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Re: Going ahead with non-free-firmware

Philippe Cerfon wrote:
> Ansgar Burchardt wrote:
> > I think there was consensus to introduce the non-free-firmware
> > section
> > and move the non-free firmware blobs there.  I'm wondering what we
> > need
> > to do next?
> While it's good that at least something happens it's really sad and
> kinda disturbing to see that a more narrow-minded solution is taken,
> while a better proposal lies on the table.
> Especially since the non-free-firmware seems to make it less likely,
> that a non-open could ever happen.

Not true at all.  A future change to build a more fine-grained version
of non-free could happen just as easily with or without this change.

> When Debian is anyway about to add new suites and people will have to
> adapt to that, why not implementing a more powerful schema that not
> only allows to opt-in to closed-source firmware, but also allows to,
> at the same time, opt-out of other closed-source software, while
> allowing at the same time to opt-IN to non-free, but open software?

Two reasons.

First, and more importantly, because we can very easily define exactly
what "firmware" means to support classifying packages, whereas we'd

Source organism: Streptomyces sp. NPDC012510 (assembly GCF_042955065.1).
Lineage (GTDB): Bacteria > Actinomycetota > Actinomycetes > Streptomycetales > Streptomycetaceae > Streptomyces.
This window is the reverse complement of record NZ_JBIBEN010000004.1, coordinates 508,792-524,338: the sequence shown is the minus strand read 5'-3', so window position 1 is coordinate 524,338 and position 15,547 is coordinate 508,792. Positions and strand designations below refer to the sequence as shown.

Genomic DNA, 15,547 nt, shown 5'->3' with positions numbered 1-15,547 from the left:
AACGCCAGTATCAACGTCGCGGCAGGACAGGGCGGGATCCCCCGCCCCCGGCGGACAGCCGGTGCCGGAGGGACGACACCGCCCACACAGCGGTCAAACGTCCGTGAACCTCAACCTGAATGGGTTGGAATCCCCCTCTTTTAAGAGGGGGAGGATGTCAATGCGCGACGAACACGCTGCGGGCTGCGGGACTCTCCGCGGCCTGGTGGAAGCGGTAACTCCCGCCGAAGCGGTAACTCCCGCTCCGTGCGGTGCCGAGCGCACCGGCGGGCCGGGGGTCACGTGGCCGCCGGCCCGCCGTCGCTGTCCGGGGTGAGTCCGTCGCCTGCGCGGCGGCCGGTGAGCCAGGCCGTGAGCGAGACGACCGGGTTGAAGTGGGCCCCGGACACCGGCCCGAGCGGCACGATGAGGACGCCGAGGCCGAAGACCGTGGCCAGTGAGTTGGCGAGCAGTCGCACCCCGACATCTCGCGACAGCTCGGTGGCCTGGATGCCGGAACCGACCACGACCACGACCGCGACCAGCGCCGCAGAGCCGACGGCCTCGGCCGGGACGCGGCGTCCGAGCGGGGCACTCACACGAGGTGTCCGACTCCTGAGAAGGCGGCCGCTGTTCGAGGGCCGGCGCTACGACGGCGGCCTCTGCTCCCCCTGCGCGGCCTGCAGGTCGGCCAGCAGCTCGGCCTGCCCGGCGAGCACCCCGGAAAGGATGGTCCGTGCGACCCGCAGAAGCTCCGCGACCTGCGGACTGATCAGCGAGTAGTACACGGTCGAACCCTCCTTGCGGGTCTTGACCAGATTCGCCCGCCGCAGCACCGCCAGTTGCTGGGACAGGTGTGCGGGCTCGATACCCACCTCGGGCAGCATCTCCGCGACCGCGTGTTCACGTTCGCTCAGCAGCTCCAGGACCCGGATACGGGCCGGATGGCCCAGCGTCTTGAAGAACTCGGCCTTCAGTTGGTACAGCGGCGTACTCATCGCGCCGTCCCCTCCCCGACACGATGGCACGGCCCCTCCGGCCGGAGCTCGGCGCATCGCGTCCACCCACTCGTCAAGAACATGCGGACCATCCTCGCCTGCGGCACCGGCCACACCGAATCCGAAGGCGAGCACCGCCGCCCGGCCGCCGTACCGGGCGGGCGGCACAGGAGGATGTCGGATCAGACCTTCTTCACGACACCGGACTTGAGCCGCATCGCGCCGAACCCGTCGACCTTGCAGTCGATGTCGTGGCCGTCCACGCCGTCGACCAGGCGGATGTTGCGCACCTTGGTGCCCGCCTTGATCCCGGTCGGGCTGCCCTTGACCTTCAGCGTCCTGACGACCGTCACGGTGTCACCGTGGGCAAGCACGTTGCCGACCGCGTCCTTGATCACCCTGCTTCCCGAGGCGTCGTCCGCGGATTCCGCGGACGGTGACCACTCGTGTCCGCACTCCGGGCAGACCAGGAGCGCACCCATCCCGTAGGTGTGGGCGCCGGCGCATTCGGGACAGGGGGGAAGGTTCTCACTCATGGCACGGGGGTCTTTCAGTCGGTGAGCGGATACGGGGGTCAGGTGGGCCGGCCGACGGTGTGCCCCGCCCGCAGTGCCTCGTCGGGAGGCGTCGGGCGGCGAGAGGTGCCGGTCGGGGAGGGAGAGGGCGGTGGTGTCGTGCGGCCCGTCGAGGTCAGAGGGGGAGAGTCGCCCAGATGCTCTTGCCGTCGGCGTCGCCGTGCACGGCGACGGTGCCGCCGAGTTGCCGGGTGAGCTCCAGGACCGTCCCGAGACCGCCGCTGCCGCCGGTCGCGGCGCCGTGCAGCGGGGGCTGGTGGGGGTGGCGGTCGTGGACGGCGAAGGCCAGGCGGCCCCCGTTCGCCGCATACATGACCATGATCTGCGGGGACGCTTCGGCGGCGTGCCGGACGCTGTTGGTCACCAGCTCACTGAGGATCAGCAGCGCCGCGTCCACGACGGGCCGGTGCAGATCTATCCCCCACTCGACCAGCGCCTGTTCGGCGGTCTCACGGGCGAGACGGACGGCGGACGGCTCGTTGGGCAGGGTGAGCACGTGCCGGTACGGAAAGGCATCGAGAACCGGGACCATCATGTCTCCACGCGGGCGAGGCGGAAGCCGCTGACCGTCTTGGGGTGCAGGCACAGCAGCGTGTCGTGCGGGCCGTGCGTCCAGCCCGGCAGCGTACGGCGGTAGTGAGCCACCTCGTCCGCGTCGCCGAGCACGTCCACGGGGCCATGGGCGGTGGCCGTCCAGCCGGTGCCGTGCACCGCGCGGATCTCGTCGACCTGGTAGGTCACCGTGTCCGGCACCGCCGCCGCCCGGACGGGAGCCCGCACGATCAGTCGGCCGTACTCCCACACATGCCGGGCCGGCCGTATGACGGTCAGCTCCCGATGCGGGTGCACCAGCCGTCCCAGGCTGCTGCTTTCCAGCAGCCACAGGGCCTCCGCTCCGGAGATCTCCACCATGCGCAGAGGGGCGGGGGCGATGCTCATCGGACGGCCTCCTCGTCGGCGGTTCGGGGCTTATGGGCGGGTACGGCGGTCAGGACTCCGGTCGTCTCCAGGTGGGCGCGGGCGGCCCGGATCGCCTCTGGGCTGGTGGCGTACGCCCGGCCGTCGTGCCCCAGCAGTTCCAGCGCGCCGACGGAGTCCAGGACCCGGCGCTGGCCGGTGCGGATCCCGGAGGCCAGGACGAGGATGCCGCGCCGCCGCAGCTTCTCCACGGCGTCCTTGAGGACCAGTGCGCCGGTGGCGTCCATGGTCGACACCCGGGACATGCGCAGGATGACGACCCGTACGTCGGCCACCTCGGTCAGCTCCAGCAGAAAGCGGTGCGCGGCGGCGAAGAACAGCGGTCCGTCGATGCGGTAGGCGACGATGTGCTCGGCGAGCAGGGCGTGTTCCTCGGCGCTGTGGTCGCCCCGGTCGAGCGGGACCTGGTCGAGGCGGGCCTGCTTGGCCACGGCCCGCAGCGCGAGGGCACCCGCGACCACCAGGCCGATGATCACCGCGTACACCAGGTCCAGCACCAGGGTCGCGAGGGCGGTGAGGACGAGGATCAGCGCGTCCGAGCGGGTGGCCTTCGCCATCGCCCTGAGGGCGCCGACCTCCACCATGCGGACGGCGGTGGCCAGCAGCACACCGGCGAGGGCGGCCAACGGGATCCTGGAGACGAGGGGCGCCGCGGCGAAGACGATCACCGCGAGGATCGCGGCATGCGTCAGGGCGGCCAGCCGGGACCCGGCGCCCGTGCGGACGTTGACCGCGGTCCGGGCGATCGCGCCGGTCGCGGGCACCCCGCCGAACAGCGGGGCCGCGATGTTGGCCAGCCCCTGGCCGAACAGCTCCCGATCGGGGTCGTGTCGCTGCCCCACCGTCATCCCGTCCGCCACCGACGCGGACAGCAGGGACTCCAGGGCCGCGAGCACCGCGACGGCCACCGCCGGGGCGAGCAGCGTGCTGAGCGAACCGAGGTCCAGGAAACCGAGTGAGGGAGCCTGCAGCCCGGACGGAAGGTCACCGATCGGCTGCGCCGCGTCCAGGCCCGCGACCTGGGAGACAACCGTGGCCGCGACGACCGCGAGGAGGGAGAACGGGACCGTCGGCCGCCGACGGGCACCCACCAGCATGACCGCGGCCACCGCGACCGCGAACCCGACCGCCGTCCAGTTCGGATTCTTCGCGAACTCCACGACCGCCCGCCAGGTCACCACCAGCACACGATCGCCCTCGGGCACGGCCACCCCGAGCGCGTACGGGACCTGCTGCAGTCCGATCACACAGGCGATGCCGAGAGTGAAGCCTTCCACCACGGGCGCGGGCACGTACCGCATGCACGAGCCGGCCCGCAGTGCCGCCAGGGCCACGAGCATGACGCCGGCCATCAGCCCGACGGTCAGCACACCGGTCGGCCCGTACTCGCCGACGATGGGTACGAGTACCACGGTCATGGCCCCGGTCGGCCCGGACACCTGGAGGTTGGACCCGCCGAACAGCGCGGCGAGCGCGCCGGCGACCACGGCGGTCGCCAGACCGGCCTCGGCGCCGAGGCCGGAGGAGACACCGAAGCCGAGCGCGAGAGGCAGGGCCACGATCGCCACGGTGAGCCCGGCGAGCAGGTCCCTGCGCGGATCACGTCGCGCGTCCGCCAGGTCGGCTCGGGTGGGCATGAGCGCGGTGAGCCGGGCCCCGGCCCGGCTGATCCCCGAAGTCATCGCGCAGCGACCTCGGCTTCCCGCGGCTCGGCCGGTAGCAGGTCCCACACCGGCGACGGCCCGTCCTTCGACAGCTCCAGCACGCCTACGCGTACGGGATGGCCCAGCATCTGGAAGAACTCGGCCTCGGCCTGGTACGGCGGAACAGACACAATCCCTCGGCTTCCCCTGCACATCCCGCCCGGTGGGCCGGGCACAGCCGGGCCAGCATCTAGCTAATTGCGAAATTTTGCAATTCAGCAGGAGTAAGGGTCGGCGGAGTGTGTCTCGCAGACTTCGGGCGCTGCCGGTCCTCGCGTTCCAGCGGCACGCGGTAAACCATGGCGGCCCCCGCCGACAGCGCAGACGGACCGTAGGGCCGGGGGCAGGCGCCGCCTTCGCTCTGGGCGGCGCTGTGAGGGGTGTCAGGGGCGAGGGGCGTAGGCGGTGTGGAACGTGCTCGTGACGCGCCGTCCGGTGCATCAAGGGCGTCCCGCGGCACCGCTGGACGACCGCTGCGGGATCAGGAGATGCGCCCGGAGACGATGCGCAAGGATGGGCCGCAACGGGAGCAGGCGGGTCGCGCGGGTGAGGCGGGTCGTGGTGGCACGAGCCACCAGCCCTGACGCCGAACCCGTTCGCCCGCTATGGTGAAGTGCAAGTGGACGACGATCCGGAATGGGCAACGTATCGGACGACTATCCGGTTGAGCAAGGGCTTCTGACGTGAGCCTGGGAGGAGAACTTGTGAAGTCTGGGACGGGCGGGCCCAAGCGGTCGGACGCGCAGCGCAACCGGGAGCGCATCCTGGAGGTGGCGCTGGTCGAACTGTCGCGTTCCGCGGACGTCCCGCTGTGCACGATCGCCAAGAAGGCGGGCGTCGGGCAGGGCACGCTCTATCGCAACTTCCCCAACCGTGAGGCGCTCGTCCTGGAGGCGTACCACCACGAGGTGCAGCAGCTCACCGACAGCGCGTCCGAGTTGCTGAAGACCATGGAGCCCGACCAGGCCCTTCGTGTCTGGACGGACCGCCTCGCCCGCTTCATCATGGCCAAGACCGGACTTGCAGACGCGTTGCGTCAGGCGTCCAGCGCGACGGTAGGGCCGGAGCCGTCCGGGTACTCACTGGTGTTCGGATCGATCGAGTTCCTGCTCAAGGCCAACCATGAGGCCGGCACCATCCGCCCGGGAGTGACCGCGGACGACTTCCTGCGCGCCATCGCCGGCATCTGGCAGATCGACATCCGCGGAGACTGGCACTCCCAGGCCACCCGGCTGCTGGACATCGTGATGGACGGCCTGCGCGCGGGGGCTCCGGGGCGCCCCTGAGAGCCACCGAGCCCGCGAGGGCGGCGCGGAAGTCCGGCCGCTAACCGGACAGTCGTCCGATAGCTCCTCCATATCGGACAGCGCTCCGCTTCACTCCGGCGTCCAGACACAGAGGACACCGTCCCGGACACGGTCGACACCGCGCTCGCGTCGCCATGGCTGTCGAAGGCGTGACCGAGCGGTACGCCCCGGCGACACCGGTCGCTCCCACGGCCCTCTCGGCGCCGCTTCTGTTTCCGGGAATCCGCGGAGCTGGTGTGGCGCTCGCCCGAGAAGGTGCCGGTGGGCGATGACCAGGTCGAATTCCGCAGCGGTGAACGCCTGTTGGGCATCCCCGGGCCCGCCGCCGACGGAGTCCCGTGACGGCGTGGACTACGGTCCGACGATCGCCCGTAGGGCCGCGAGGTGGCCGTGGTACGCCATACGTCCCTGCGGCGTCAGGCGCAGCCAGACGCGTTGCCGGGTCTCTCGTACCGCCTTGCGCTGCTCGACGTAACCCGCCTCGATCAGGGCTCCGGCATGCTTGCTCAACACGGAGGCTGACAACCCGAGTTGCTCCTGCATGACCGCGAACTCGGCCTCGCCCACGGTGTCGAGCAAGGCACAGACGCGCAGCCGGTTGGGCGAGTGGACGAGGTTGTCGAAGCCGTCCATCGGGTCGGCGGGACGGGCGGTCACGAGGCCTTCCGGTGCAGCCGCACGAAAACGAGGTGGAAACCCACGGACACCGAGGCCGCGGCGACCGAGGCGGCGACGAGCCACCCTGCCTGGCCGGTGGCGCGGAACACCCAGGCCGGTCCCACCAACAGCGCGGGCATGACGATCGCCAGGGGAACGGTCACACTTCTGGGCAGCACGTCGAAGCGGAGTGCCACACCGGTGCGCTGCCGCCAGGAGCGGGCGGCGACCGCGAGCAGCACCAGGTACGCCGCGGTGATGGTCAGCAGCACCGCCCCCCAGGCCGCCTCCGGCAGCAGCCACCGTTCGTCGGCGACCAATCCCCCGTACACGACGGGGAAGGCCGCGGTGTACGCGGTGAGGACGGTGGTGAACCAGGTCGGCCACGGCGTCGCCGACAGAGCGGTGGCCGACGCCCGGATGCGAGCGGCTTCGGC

spend a long time bikeshedding other fine-grained distinctions among
proprietary software and determining exactly which classifications make
sense to have sections for.  The most critical classification people
have asked for separates firmware from other proprietary software; let's
get that implemented rather than putting it off in favor of more

Second, as a point of terminology (and a critical one, *not* a
bikeshed-painting distinction): "free" and "open" refer to the same set
of licenses, and the phrasing you've used would produce massive
confusion.  (The terms differ in what they imply about the views of the
person using them, and in the exact definitions used, but in practice
every license that qualifies as "Open Source" qualifies as "Free
Software" and vice versa.)  "Proprietary software with source available"
does not qualify as either Open Source or Free Software, and we should
not call it either.

I welcome the work currently in progress to establish an archive for
non-free firmware.  And rather than spend a pile of time arguing over
more extensive classifications, I'd rather work on making even more of
non-free obsolete.

- Josh Triplett

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